At the edge of the house’s corner a shadow darted and hid. Then it whispered, “Hey. Hey, you.”
Hale held still and waited while a shaggy brown head peered around the side. The head was followed by the skinny but heavily covered body of a teenaged boy with hollow cheeks and vaguely wild eyes. Firelight from inside the house wobbled through the front window and half shadowed, half illuminated his face.
“You were asking about my grandfather?”
“Ezekiel?” Hale made a safe and easy guess.
The boy crept forward, taking care to stay away from the parted place in the curtains so he couldn’t be seen from the home’s interior. “What did my mother say?”
“Did she tell you he’s a hero?”
Hale said, “No. She didn’t tell me that.”
The boy made an angry snort and ran a mittened hand up his head, across his matted hair. “Of course she didn’t. She doesn’t believe it, or if she does, she doesn’t give a damn.”
“I don’t know about that.”
“I do,” he said. “She acts like he didn’t do anything good. She acts like everyone’s right, and he emptied out the jail because someone paid him to do it—but if he did, then where’s the money? Do we look like we have any money?”
Zeke gave the biographer enough time to answer, but Hale didn’t know what to say.
Zeke continued. “Once everyone understood about the Blight, they evacuated everything they could, right? They cleared out the hospital and even the jail, but the people stuck at the station—the folks who’d gotten arrested, but not charged with anything yet—they just left them there, locked up. And they couldn’t get away. The Blight was coming, and everyone knew it. All those people in there, they were going to die.”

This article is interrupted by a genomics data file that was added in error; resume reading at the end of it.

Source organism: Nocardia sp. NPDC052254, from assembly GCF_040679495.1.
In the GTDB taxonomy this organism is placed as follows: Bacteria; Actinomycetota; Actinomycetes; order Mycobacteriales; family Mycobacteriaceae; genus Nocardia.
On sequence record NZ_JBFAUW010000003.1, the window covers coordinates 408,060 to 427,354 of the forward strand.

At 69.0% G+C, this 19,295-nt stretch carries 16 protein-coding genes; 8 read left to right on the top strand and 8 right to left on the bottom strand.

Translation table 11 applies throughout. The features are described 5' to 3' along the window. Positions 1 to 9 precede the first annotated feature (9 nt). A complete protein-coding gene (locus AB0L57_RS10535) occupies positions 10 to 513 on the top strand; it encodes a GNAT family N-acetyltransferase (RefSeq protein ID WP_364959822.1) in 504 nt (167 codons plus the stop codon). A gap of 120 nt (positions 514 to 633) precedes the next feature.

He sniffed and rubbed the back of his hand under his nose. It might have been running, or simply numb from cold.
“But my grandfather, Maynard, you know? The captain told him to seal off the last end of the quarter, but he wouldn’t do it while there were people inside. And those people, they were poor folks, like us. They weren’t all bad, not all of them. They’d mostly been picked up for little things, for stealing little things or breaking little things.
“And my grandfather, he wouldn’t do it. He wouldn’t seal ’em in to die there. The Blight gas was coming for them; and it’d already eaten up the shortest way back to the station. But he ran back into the Blight, covering his face up as much as he could.
“When he got there, he threw the lever that held all the cells locked, and he leaned on it—he held it down with his own weight, because you had to, to keep the doors open. So while everyone ran, he stayed behind.
“And the last two out were a pair of brothers. They understood what he’d done, and they helped him. He was real sick with the gas, though, and it was too late. So they brought him home, trying to help him even though they knew that if anybody saw them, they’d get arrested all over again. But they did it, same as why Maynard did what he did. ’Cause ain’t nobody all bad, through and through. Maybe Maynard was a little bad, doing what he did; and maybe those last two guys were a little good.
“But here’s the long and short of it,” Zeke said, holding up a finger and pushing it under Hale’s nose. “There were twenty-two people inside those cells, and Maynard saved them, every last one. It cost him his life, and he didn’t get nothing for it.”
As the kid turned to his front door and reached for the knob, he added, “And neither did we.”